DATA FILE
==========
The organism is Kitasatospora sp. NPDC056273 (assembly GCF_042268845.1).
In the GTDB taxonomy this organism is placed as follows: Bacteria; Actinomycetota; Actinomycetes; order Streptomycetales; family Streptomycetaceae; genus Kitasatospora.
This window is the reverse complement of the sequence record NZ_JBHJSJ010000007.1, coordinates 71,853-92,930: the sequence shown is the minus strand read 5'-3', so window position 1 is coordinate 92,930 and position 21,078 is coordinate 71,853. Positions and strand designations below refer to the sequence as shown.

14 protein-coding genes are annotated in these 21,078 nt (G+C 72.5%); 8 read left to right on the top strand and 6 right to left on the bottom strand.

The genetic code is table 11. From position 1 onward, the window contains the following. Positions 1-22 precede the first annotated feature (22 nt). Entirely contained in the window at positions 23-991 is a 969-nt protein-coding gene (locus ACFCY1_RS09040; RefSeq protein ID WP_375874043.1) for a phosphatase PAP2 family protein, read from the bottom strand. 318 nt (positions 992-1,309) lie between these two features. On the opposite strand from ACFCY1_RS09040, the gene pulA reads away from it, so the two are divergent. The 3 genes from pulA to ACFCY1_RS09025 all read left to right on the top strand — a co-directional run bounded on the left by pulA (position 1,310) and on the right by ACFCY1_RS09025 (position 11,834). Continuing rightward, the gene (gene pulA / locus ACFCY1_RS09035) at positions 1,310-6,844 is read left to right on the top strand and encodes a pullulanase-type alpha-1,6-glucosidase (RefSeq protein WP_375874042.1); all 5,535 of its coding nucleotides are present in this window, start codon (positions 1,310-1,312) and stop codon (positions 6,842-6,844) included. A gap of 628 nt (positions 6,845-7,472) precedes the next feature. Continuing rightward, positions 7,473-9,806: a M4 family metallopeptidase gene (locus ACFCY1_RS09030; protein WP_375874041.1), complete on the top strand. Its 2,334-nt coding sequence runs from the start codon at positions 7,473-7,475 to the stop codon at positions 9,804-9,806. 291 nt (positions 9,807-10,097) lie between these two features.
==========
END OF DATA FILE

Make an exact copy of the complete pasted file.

The organism is Kitasatospora sp. NPDC056273 (assembly GCF_042268845.1).
In the GTDB taxonomy this organism is placed as follows: Bacteria; Actinomycetota; Actinomycetes; order Streptomycetales; family Streptomycetaceae; genus Kitasatospora.
This window is the reverse complement of the sequence record NZ_JBHJSJ010000007.1, coordinates 71,853-92,930: the sequence shown is the minus strand read 5'-3', so window position 1 is coordinate 92,930 and position 21,078 is coordinate 71,853. Positions and strand designations below refer to the sequence as shown.

14 protein-coding genes are annotated in these 21,078 nt (G+C 72.5%); 8 read left to right on the top strand and 6 right to left on the bottom strand.

The genetic code is table 11. From position 1 onward, the window contains the following. Positions 1-22 precede the first annotated feature (22 nt). Entirely contained in the window at positions 23-991 is a 969-nt protein-coding gene (locus ACFCY1_RS09040; RefSeq protein ID WP_375874043.1) for a phosphatase PAP2 family protein, read from the bottom strand. 318 nt (positions 992-1,309) lie between these two features. On the opposite strand from ACFCY1_RS09040, the gene pulA reads away from it, so the two are divergent. The 3 genes from pulA to ACFCY1_RS09025 all read left to right on the top strand — a co-directional run bounded on the left by pulA (position 1,310) and on the right by ACFCY1_RS09025 (position 11,834). Continuing rightward, the gene (gene pulA / locus ACFCY1_RS09035) at positions 1,310-6,844 is read left to right on the top strand and encodes a pullulanase-type alpha-1,6-glucosidase (RefSeq protein WP_375874042.1); all 5,535 of its coding nucleotides are present in this window, start codon (positions 1,310-1,312) and stop codon (positions 6,842-6,844) included. A gap of 628 nt (positions 6,845-7,472) precedes the next feature. Continuing rightward, positions 7,473-9,806: a M4 family metallopeptidase gene (locus ACFCY1_RS09030; protein WP_375874041.1), complete on the top strand. Its 2,334-nt coding sequence runs from the start codon at positions 7,473-7,475 to the stop codon at positions 9,804-9,806. 291 nt (positions 9,807-10,097) lie between these two features.